Cinesite Wins Emmy for Generation Kill Effects
September 16, 2009

Cinesite Wins Emmy for Generation Kill Effects

Los Angeles - Cinesite has won an Emmy at the 61st Primetime Emmy Awards held in Los Angeles. The company's work on Generation Kill for HBO was awarded in the category Outstanding Achievement In Special Visual Effects for A TV Special Or Miniseries. "We had been competing against our own work on Into The Storm and were therefore guaranteed a win," says a representative.
This is Cinesite’s second Emmy award in the same category, having previously been awarded in 2005 for the highly-acclaimed HBO mini-series Rome. "We had also achieved three nominations for other productions prior to that, and been awarded a Royal Television Society award for Band of Brothers in 2001," says a representative. "Cinesite, known primarily for our feature film visual effects, has had notable success for our high-end television work, particularly over recent years. Currently, we are working on the highly anticipated remake of the cult classic series "The Prisoner" (AMC/ITV), which will broadcast later this year.

"Cinesite created all the visual effects for Generation Kill, which broadcast on HBO in Summer 2008, and on the FX channel earlier this year. It has been announced that Channel 4 acquired the UK rights to the series and it is likely to air on terrestrial television before the end of this year. The seven episode series, based upon the successful book by Evan Wright, follows the First Marine Reconnaissance Battalion, at the spearhead of the American invasion of Iraq in 2003. The action covers a one-month period up to and including the fall of Baghdad, with the story being told at ground level, from the gritty and shocking perspective of the Marine unit traveling in a small convoy of Humvees.

"Wright was embedded with the platoon throughout the initial assaults on Iraq. The production went to great efforts to achieve realism in every respect, filming as much action in camera as possible and using authentic military vehicles and equipment wherever possible. Cinesite worked closely with production Military Adviser Eric Kocher to enhance shots where this was not possible and to recreate the epic scale of battle digitally, on a massive scale. Cinesite’s work included the creation of convoys of photorealistic CGI military vehicles, missiles, burning oil fires, CGI attack aircraft, the destruction of Iraqi cities as the Allies advance and realistically portraying the colossal resources of the American army. All of the visual effects are invisible, in no way detracting from the drama of the historic conflict being depicted.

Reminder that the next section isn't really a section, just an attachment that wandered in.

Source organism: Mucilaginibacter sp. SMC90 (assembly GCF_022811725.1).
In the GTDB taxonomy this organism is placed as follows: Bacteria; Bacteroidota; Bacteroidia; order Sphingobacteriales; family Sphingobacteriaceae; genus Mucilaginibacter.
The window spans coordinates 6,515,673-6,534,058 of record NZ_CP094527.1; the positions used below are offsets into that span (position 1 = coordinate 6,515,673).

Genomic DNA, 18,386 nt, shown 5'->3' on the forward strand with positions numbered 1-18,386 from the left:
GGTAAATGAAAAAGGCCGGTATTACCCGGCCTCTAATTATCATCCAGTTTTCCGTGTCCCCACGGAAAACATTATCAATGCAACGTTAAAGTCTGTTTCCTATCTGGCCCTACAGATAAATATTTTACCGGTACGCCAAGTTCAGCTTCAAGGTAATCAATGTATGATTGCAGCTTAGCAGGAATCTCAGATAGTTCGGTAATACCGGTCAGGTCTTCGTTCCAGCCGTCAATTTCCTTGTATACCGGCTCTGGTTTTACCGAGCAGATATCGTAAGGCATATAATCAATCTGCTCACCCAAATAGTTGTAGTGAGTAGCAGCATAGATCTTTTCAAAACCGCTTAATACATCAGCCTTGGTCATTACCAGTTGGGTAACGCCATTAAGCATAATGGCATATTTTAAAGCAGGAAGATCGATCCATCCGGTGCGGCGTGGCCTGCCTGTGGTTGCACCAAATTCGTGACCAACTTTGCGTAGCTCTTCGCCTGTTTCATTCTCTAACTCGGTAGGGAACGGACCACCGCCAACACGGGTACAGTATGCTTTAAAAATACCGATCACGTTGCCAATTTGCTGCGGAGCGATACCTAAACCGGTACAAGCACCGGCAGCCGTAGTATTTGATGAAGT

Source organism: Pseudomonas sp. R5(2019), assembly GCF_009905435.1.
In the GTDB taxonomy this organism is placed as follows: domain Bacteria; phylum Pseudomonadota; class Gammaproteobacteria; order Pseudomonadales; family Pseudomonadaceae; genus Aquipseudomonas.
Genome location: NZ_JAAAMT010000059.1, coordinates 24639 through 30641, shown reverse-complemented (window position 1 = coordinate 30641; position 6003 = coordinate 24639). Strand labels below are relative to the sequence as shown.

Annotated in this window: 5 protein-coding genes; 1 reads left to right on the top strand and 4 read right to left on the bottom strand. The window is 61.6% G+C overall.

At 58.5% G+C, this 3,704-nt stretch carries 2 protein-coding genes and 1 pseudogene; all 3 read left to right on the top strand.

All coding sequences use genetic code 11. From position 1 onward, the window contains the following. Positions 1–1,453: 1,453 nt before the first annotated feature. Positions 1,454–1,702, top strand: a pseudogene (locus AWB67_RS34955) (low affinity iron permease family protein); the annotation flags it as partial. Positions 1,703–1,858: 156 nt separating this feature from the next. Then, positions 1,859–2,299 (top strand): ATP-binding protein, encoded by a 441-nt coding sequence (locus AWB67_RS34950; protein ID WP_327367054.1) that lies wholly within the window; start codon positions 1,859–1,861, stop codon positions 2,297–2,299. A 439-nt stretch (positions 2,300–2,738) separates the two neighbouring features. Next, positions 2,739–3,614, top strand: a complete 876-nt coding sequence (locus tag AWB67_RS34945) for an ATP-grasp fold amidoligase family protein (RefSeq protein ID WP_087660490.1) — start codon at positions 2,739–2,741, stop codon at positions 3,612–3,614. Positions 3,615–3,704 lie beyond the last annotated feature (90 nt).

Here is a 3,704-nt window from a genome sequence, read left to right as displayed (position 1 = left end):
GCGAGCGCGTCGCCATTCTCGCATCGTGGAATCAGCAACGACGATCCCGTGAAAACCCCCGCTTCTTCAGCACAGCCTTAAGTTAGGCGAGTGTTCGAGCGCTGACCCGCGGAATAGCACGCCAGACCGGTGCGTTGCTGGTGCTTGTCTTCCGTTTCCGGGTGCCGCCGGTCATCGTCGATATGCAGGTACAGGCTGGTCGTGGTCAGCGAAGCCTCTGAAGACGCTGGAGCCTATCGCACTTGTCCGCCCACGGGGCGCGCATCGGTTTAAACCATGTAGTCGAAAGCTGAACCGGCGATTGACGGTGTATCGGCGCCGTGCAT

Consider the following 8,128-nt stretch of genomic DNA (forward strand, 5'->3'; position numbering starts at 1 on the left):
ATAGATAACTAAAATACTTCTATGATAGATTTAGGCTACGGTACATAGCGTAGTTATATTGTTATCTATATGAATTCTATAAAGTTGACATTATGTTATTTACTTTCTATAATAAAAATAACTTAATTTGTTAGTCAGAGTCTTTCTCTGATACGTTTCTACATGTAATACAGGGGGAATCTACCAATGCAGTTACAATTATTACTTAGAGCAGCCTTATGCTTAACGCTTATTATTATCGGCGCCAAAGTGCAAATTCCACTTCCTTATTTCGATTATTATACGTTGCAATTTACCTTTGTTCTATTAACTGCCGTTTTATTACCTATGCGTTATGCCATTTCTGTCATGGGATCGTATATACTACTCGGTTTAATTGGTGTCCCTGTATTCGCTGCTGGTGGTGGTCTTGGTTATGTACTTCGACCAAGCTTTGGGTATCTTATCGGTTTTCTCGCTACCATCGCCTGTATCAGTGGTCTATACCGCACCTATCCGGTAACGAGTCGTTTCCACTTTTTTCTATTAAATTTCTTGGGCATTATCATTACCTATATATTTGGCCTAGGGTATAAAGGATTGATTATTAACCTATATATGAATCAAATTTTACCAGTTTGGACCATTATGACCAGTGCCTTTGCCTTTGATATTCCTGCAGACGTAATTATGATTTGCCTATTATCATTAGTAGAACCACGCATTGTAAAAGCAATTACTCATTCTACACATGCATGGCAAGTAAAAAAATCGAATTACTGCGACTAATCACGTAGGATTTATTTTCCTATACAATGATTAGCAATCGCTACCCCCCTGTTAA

"Fourteen types of CGI vehicle were created in all, each requiring modeling using accurate imagery and technical data, then complex texturing and animation. Procedural systems were written to create automatic vibration and suspension for the vehicles to give a realistic impression of vehicle weight and movement when driving over hills or bumpy ground. To add further realism, tracks from vehicles traversing dusty and impressionable desert ground were added. Even the dust kicked up by the wheels of the numerous vehicles was recreated digitally. Several key visual effects shots show the scale of US military resources.

"A sequence in the first episode shows the American base Camp Matilda. In one wide establishing shot, the environment is a 3D matte painting, CGI tents have been created and replicated into the distance, and CGI vehicles and soldiers have been added. Another sequence, in episode two, shows the Allies advancing their Humvee towards Iraq in a massive convoy of vehicles. The Humvee travels across an overhead road bridge and we see the soldiers’ view of a wide superhighway, with a multitude of CGI Light Armored Vehicles, tanks, Humvees and supply trucks. This sequence of four shots was immensely challenging: even the environment has been digitally created. The order of the vehicles in the convoy was created as authentically as possible, with careful consultation with military adviser Eric Kocher."

Adam McInnes, Visual Effects Supervisor
Antony Bluff, Visual Effects Producer For Cinesite:
Courtney Vanderslice-Law, Visual Effects Producer
Paul Edwards, Visual Effects Producer
Ken Dailey, Visual Effects Producer
Stephane Paris, CGI Supervisor
David Sewell, Lead Visual Effects
Stuart Partridge, Lead Visual Effects Compositor
Jean-Paul Rovela, Lead CGI Artist